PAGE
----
On the top of the world, a pulsing, shifting body of ice has profound effects on the weather and climate of the rest of the planet. Every winter as temperatures dip, sea ice freezes out of cold Arctic Ocean waters, and every summer the extent of that ice shrinks as warm ocean temperatures eat it away. Ice cover throughout the year can affect polar ecosystems, world-wide ocean currents, and even the heat budget of the Earth.

During the last 30 years we’ve been monitoring the ice with satellites, there has been a consistent downward trend, with less and less ice making it through the summer. The thickness of that ice has also diminished. In 2011 Arctic sea ice extent was its second smallest on record, opening up the fabled Northwest Passages and setting the stage for more years like this in the future. In this video, NASA’s Cryosphere Program Manager, Tom Wagner, shares his perspectives on the 2011 sea ice minimum.

More data and animation versions here, at Goddard Multimedia.

 


Republican bid to turn out the lights failed

July 12, 2011

Dan Weiss reports at Climate Progress that the attempt to kill energy conservation standards failed tonight.  It required a two-thirds vote from the House to suspend the rules to consider it (the bill did not go through normal legislative channels) — the bill failed.

You may want to read Steve Lacey’s earlier explanation of the bill there, too.

Tip of the old scrub brush to Tony Sidaway and his tweets.


Marxism from Republicans? Sad, but true . . .

July 12, 2011

. . .  Groucho Marxism.

(From Horsefeathers; longer version of entire scene, here.)

The U.S. House of Representatives scheduled a vote today to force light bulb manufacturers to keep manufacturing bulbs the market has rejected — Marxist socialism at its apex! — in order to overturn energy conservation standards signed into law by President George W. Bush in 2007.

ThinkProgress explains:

Lately it seems that the House Republican leadership is against everything that isn’t pre-approved by Big Oil or the Tea Party. Perhaps the most outlandish example of this Groucho Marx approach to public policy is today’s vote on the BULB Act, H.R. 2417. It would repeal the energy efficiency standards for light bulbs established in the Energy Independence and Security Act of 2007, or EISA, P.L. 110-140. It would also prevent California from setting its own light bulb efficiency standards. The original author of the provision is House Energy and Commerce Committee Chair Fred Upton (R-MI), who is now supporting the repeal of his own idea after conservatives attacked it along with other clean energy programs.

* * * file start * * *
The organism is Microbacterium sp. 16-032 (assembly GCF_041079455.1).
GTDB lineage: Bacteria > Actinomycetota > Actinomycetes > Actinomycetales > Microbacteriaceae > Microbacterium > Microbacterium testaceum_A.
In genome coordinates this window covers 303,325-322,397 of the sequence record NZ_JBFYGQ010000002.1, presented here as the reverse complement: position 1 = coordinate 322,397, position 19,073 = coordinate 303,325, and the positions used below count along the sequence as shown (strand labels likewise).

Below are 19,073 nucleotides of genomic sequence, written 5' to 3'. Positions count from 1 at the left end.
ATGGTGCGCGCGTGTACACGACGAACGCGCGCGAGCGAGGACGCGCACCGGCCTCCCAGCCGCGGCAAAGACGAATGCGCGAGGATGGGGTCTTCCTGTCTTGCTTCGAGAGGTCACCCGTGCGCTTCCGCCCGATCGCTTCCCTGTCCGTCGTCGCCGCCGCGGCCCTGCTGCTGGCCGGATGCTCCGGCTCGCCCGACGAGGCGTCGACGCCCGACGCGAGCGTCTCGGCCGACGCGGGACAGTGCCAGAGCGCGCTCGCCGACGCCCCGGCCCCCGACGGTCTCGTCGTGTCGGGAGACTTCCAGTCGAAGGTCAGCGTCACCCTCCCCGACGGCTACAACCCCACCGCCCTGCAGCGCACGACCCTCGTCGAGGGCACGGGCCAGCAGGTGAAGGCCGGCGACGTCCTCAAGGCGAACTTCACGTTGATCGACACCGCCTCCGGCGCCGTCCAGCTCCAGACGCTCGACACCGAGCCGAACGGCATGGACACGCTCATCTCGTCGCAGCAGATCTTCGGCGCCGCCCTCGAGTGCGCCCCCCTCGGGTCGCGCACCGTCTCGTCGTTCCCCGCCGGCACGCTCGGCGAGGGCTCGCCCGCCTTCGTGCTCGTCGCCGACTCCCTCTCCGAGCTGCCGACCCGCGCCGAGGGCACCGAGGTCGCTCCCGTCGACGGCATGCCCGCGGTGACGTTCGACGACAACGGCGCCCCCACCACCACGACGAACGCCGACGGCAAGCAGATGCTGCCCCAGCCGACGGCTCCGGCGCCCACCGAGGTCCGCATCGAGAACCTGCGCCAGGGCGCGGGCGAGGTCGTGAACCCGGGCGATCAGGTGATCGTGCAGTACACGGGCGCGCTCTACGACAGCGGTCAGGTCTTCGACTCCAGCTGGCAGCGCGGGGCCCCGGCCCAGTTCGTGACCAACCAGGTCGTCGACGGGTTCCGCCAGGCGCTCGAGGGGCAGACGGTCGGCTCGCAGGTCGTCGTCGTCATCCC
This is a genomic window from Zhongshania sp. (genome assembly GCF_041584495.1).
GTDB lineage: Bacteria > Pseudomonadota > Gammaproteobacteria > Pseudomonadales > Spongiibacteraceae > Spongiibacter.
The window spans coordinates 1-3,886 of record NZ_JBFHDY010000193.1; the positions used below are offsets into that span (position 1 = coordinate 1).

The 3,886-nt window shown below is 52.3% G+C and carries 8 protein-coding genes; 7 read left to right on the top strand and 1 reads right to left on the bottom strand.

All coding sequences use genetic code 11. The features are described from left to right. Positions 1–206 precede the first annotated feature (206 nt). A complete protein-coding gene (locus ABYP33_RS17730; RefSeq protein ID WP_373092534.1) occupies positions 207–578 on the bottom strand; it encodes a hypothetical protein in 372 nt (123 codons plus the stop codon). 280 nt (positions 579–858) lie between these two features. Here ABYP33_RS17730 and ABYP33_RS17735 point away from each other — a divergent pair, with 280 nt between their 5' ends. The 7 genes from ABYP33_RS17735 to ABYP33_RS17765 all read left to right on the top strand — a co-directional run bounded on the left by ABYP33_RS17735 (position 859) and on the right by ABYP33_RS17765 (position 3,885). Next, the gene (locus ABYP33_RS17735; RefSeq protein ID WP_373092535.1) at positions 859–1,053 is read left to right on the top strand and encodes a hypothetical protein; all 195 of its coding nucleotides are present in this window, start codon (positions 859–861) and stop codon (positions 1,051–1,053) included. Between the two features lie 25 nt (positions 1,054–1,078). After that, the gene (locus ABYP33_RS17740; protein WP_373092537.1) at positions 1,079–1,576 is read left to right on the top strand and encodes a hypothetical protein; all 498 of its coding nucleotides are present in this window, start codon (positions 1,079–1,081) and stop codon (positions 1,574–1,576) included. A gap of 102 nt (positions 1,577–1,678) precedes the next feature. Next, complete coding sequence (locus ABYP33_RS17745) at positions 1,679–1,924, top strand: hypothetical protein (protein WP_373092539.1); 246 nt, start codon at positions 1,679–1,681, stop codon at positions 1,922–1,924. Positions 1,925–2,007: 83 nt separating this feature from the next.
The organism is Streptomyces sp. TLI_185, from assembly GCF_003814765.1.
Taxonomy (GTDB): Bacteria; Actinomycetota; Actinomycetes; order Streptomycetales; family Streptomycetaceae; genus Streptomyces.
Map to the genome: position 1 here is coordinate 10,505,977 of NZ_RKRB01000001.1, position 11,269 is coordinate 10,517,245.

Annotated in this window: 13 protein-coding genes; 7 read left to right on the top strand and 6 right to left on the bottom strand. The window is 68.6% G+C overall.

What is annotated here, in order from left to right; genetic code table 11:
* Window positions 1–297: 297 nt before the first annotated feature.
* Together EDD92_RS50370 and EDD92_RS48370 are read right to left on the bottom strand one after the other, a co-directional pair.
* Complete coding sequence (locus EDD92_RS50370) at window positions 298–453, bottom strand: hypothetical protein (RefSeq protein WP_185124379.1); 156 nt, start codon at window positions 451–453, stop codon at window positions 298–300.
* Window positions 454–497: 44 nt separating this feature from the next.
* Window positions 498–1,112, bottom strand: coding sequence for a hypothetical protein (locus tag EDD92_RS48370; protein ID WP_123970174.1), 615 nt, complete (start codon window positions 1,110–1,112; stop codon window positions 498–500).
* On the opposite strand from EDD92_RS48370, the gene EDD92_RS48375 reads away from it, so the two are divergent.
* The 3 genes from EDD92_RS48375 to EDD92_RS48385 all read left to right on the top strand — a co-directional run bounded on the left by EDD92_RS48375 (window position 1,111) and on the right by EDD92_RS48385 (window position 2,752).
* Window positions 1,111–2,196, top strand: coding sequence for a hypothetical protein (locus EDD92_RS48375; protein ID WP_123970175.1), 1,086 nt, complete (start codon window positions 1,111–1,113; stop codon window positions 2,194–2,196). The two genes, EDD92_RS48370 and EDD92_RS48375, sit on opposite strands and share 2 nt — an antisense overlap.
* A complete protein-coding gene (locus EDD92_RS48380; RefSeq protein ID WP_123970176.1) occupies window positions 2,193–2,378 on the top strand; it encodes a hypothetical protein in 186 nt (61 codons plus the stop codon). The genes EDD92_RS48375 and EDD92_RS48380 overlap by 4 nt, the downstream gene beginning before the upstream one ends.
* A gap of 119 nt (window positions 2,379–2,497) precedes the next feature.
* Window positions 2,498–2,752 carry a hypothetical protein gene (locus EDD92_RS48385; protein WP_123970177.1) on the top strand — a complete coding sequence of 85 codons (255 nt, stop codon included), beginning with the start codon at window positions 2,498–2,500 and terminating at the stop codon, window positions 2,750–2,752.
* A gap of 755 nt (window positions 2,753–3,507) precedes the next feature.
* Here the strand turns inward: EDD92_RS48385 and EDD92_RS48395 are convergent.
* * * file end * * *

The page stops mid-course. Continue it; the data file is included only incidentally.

EISA, with Rep. Upton’s efficiency measure, passed the House in 2007 by a bipartisan vote of 319-100, with support from 49.7 percent of Republicans who voted and 98 percent of Democratic votes. President George W. Bush signed it into law.

Afterwards, Rep. Upton bragged in a press release, “Upton Measure to Upgrade Energy Efficiency Standards for all Light Bulbs Now Law” . . .

Mark Twain observed that it takes just one man of conscience to stand up to a mob and frustrate stupid mob action.  Fred Upton is not that man of conscience, alas.

Meanwhile, PopVox has a poll on the bill.  Go on over there and vote “no,” meaning you wish to keep the conservation standards.

Tip of the old scrub brush to ThinkProgress via Jennsmom.


Follow

Get every new post delivered to your Inbox.

Join 2,420 other followers

%d bloggers like this: